The Gospel Coalition Women’s Conference commences this Friday at 12 PM EST. With speakers including Don Carson, John Piper, Tim Keller, and MANY admirable godly women speaking on a wide variety of topics including marriage, I think this will be a beneficial resource for the sisters out there. I’ll probably catch the pre-session messages on Friday and whatever else I have time for.
Jared Wilson with a list of thoughts on things single should take care to remember. Funny how people only realize #3 in hindsight.
Sarah Flashing reflects on scripture and her own experiences in honoring God while being married to a non-believing spouse:
The apostle doesn’t specifically deal with how we navigate the every-day difficulties in this kind of marriage, nor does he encourage “missionary dating.” He does, however, speak to the ministry potential in unequally yoked situations. That the unbelieving husband “is made holy” does not say that he enjoys salvation vicariously through the believing wife, but rather that proximity to his wife’s Christ-centered living creates opportunities for godly influence. Each time a wife models godliness (1 Peter 3:1-6) to her husband, that’s another moment he’s not being influenced by the godlessness that desires to lay claim on his soul. In this way he “is made holy” because he is set apart from the world and more likely to receive the gospel. Similarly, because of the decision to remain intact as a family, children of the marriage have a greater opportunity for exposure to the influence of biblical truth.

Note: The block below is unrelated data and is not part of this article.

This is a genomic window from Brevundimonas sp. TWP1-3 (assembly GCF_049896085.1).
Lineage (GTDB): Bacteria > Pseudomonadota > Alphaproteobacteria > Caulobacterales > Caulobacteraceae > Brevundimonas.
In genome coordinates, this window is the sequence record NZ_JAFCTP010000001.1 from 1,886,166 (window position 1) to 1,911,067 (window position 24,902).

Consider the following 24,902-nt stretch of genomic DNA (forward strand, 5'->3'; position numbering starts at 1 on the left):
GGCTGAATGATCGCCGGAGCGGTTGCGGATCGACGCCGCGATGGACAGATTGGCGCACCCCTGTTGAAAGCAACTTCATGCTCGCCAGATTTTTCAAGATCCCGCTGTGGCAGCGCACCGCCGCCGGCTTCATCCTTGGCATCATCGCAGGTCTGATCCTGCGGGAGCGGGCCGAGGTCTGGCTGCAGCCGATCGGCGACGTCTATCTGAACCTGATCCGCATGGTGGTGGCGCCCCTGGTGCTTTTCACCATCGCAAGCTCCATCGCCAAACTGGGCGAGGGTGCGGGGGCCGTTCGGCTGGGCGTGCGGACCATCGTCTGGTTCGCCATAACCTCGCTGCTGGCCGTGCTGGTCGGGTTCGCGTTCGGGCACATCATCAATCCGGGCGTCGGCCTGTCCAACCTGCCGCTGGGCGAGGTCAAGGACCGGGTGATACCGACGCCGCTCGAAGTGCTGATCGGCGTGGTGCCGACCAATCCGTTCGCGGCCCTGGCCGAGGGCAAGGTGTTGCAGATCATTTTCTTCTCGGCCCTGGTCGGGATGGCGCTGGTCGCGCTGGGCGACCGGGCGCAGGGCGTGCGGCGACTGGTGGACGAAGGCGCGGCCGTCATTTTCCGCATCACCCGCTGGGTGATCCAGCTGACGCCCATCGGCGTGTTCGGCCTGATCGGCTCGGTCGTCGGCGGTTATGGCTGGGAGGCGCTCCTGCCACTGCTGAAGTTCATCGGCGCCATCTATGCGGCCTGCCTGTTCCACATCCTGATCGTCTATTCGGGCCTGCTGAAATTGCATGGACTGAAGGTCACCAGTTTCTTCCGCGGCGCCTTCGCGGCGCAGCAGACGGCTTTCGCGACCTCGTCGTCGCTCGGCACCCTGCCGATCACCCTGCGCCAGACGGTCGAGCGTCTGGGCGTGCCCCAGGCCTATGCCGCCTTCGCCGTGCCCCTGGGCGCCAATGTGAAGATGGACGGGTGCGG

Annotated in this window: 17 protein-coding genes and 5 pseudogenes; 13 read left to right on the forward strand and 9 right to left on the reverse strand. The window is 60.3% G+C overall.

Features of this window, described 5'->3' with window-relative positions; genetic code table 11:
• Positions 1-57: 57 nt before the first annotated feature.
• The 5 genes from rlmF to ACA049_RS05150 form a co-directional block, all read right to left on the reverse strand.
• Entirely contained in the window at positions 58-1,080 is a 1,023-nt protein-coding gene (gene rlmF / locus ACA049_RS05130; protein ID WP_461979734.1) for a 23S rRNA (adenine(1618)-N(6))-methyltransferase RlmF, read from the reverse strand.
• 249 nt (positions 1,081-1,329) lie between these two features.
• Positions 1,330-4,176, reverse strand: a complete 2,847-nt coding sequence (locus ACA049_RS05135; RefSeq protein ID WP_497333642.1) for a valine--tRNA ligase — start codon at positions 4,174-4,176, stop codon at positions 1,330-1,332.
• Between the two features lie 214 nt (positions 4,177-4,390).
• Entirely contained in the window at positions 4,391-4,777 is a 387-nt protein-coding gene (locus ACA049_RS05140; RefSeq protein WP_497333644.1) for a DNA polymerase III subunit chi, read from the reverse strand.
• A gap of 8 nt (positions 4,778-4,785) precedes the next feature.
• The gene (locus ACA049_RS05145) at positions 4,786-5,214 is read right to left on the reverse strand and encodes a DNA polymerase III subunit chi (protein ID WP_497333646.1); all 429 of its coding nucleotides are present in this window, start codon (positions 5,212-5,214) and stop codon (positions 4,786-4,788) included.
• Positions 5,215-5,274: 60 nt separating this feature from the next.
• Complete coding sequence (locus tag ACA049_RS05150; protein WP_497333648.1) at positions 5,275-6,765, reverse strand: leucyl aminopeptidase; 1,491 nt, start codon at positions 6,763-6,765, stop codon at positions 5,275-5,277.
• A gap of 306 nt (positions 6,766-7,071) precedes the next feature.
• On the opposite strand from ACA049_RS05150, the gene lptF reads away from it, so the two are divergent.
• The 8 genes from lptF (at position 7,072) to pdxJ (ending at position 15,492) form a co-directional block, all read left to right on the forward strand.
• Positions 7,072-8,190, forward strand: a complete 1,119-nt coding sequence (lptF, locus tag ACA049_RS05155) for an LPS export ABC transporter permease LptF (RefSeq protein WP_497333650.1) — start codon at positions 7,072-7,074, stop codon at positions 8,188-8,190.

As difficult as it is to accept—and it was for me—these words on marriage between believers and unbelievers written to the church at Corinth are not merely recommendations but timeless truths that apply today. By choosing to stay in the marriage, the unbeliever provides an opportunity for ministry to the believing spouse, aiding the restoration of two relationships. We can’t change the person we are married to—even when we want to; we can only work on becoming the person God has called us to become. This isn’t psycho-babble but an appeal to the grace and mercy of God.
In light of Father’s Day, Travis Gasper shared his thoughts on him and his brothers being raised by their father after the passing of their mother. Though I would say my dad is a lot different from Gasper’s, I think the highs and lows he witnessed his dad experiencing is something that deeply resonates with me.
From AOM. When I buy my first house, two things are a must: a personal sauna and a legit study room/library.